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J Voice. 2016 Nov;30(6):693-697. doi: 10.1016/j.jvoice.2015.08.011. Epub 2015 Sep 15.

Aerobic Exercise as a Warm-Up for Singing: Aerodynamic Changes.

Author information

1
Department of Speech-Language Pathology, School of Health Sciences and Practice, New York Medical College, Valhalla, New York. Electronic address: monica_mchenry@nymc.edu.
2
Moores School of Music, University of Houston, Houston, Texas.

Abstract

OBJECTIVES:

This study was designed to determine the impact of aerobic exercise on vocal warm-up.

STUDY DESIGN:

This is a cohort experimental study.

METHODS:

Sixteen graduate and six undergraduate students in an academic vocal performance program participated. They completed a 30-minute treadmill workout in their target aerobic heart range. Aerodynamic data during singing were acquired before and after the treadmill workout. In full voice, participants sang the first seven notes of the Star Spangled Banner on "pah," repeating the seventh note seven times, at 1.5 syllables/s after an inhalation. The key was determined by voice type, with the target note within the range of passaggio for men, and in head voice for women.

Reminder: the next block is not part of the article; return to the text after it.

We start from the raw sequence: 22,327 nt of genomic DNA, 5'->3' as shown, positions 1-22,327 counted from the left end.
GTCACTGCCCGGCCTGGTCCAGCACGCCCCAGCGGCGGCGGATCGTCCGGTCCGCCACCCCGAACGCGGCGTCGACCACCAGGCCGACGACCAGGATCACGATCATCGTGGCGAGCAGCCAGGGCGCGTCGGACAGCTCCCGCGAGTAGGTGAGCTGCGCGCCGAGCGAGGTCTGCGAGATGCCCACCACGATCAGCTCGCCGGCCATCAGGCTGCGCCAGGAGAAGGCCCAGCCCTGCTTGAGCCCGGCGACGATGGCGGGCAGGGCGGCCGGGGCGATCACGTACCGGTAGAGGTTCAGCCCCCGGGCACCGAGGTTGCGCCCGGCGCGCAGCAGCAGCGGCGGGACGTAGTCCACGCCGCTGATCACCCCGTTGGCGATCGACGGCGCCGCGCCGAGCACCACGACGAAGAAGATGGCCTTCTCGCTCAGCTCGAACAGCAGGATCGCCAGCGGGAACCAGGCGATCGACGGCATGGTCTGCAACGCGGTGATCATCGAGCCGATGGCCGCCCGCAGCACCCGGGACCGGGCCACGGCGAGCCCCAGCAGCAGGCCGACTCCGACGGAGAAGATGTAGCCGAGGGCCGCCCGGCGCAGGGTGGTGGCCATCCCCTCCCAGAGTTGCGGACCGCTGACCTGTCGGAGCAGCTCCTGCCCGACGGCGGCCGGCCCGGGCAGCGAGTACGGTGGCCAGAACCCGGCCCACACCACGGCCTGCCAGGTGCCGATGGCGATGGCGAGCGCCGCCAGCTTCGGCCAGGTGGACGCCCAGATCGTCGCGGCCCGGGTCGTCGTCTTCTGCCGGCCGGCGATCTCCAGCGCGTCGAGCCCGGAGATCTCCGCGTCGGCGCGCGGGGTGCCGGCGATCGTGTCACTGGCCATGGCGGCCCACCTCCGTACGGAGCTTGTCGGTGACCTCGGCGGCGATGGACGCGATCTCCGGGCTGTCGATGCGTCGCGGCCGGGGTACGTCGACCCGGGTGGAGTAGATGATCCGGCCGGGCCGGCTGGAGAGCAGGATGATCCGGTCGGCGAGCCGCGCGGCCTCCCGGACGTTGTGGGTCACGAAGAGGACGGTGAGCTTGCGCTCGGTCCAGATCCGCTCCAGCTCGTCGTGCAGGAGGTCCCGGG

RESULTS:

Paired t tests were performed on the data from 17 singers who maintained or increased sound pressure level (SPL) after exercise. Significant pre- to post-exercise increases were found for mean SPL and mean airflow during voicing, although increased estimated subglottal pressure approached significance. These measures were essentially unchanged in individuals who decreased SPL after exercise. There was no significant difference in vocal efficiency after the aerobic exercise, primarily due to large standard deviations within the pre- and post-exercise conditions.

CONCLUSIONS:

Most participants demonstrated favorable aerodynamic changes during singing after aerobic exercise. It is possible that in certain situations, a general aerobic warm-up could set the stage for a less-demanding vocal-specific warm-up, especially for a high voice performing early in the morning.

KEYWORDS:

Airflow; Subglottal pressure; Vocal; Vocal efficiency; Voice

PMID:
26381083
DOI:
10.1016/j.jvoice.2015.08.011
[Indexed for MEDLINE]

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